Thursday, January 28, 2010

Everything Happens For A Reason...Part 2

I like to put the smackdown on people like Pat Robertson for their crazy, inappropriate notions when they invoke God's will as the reason for disaster. It's probably not fair of me, but I can't help it.

If I'm going to be perfectly honest, though, I can't really say that I don't believe in Providence, or Sacred Coincidences. In fact I can think of a few events in my life in which I would be dead without these Sacred Coincidences. To deny them or declare them mere happenstance would be almost sacrilegious to my being.

I couldn't utter the words, "I was just lucky," without feeling it a betrayal to God and myself. When moments pass through my mind in which I see the path that might have been, a cold chill settles over me which is then replaced by a feeling of immense gratitude. That gratitude is almost always directed towards God.

If I were completely consistent, I would deny these serendipitous moments possession of any intrinsic meaning.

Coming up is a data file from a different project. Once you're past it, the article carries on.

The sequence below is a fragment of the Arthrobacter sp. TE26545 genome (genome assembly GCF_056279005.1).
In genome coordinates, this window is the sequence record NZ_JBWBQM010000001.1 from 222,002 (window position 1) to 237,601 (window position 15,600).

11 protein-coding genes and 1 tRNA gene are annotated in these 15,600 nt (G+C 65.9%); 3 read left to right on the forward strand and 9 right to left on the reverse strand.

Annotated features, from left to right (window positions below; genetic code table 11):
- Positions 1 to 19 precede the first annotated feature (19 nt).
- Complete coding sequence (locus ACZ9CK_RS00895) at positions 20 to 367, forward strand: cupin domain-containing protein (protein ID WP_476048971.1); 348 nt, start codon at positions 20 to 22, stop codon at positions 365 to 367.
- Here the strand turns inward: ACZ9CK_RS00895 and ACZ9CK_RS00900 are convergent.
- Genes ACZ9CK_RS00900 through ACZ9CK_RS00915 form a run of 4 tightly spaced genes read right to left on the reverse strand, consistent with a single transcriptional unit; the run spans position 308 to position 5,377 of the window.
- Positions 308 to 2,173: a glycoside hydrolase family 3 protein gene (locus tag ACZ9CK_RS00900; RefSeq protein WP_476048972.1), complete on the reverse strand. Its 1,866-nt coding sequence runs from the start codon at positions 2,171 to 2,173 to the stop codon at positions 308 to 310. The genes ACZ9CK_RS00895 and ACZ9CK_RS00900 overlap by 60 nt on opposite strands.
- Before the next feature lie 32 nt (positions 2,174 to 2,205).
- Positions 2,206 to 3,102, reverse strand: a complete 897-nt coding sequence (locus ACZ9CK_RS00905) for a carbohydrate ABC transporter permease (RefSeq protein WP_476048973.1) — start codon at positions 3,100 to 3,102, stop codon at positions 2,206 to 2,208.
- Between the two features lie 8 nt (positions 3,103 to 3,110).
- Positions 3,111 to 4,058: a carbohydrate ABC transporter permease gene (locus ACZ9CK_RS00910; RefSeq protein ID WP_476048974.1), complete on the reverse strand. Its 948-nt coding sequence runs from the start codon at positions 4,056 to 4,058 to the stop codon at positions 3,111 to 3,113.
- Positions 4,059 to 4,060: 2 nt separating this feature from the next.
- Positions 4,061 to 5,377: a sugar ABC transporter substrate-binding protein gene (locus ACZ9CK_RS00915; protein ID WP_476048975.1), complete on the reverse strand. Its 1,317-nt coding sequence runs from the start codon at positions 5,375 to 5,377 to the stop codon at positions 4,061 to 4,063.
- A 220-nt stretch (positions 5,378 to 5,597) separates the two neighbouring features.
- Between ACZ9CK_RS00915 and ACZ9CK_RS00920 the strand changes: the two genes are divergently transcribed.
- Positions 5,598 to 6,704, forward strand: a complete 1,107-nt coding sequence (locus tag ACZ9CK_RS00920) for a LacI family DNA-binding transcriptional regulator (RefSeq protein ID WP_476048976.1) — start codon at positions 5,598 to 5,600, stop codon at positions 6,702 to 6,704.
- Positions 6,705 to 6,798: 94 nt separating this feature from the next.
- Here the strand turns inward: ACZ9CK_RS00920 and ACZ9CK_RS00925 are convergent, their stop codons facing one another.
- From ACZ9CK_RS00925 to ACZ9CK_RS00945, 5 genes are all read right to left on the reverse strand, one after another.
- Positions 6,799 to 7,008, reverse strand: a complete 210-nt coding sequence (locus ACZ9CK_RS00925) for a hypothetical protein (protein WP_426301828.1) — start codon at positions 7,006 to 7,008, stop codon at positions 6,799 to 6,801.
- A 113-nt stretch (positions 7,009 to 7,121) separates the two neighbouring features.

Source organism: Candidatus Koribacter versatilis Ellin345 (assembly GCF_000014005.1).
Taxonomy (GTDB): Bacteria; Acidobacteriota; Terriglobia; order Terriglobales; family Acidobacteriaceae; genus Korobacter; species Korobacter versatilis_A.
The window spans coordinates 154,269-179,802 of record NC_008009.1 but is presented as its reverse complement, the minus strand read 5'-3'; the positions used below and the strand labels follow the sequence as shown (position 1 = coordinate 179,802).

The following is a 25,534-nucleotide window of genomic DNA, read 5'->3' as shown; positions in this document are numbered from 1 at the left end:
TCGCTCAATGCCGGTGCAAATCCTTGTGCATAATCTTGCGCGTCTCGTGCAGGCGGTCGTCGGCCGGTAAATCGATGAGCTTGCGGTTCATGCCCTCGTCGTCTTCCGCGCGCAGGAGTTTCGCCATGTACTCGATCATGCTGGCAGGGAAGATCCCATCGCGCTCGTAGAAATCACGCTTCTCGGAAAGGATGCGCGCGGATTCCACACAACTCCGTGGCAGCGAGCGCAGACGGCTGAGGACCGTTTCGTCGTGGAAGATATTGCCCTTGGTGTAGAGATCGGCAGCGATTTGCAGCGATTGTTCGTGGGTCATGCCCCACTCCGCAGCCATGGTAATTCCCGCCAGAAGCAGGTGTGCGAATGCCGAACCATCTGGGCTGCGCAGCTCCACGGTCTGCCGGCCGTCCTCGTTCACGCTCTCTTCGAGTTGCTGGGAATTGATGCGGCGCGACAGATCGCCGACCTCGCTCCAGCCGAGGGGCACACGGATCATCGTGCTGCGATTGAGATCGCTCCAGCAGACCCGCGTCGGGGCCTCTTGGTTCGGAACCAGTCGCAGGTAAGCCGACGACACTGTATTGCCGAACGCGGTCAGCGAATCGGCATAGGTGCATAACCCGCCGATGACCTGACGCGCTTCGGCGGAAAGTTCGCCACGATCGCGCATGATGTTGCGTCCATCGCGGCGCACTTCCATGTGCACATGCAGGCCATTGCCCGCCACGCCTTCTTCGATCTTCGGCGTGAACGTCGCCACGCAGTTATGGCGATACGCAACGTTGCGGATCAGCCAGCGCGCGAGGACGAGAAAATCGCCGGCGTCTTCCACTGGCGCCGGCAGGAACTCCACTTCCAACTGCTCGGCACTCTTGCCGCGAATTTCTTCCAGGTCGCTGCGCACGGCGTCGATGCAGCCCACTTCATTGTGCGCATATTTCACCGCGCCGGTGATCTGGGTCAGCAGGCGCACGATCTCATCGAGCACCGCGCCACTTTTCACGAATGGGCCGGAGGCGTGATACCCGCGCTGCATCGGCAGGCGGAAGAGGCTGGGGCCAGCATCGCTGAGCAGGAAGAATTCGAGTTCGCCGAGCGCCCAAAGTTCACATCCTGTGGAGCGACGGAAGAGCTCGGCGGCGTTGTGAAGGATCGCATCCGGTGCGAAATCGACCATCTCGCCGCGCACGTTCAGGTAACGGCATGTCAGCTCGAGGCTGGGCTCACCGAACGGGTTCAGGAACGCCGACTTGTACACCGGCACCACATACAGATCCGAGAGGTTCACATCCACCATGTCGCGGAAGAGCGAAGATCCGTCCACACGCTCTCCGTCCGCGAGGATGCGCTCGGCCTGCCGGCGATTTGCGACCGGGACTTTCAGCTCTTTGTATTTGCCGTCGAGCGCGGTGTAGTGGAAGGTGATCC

Yet, I can't. It's impossible for me.

As I was thinking these things over, I couldn't help but think that everything may not happen for a reason, but that's not the same thing as saying that everything is meaningless. Meaning can be found in anything. However large or small a moment, however important or insignificant the times, there is always a place for finding purpose and meaning. It's not that God is causing A, B or C to happen, but that He is asking us what we will do with A, B, or C.

Maybe the best attitude to have is one of zen-like surrender, which doesn't fight against what is happening, but only seeks to react in a righteous way to it. Deep gratitude seems to well up in the hearts of those who understand the lack of control they have in a given situation. When you know you are at the mercy of Fate/God/Life/The Universe, and you surrender to whatever might be coming for you, you find the starting place for peace.

That sounds very Buddha-like... but it's no different than Paul learning to be content in all things or the lilies of the field being dressed by God. To worry about the "reasons" for some things is to lose a spiritual peace that is being offered to us.

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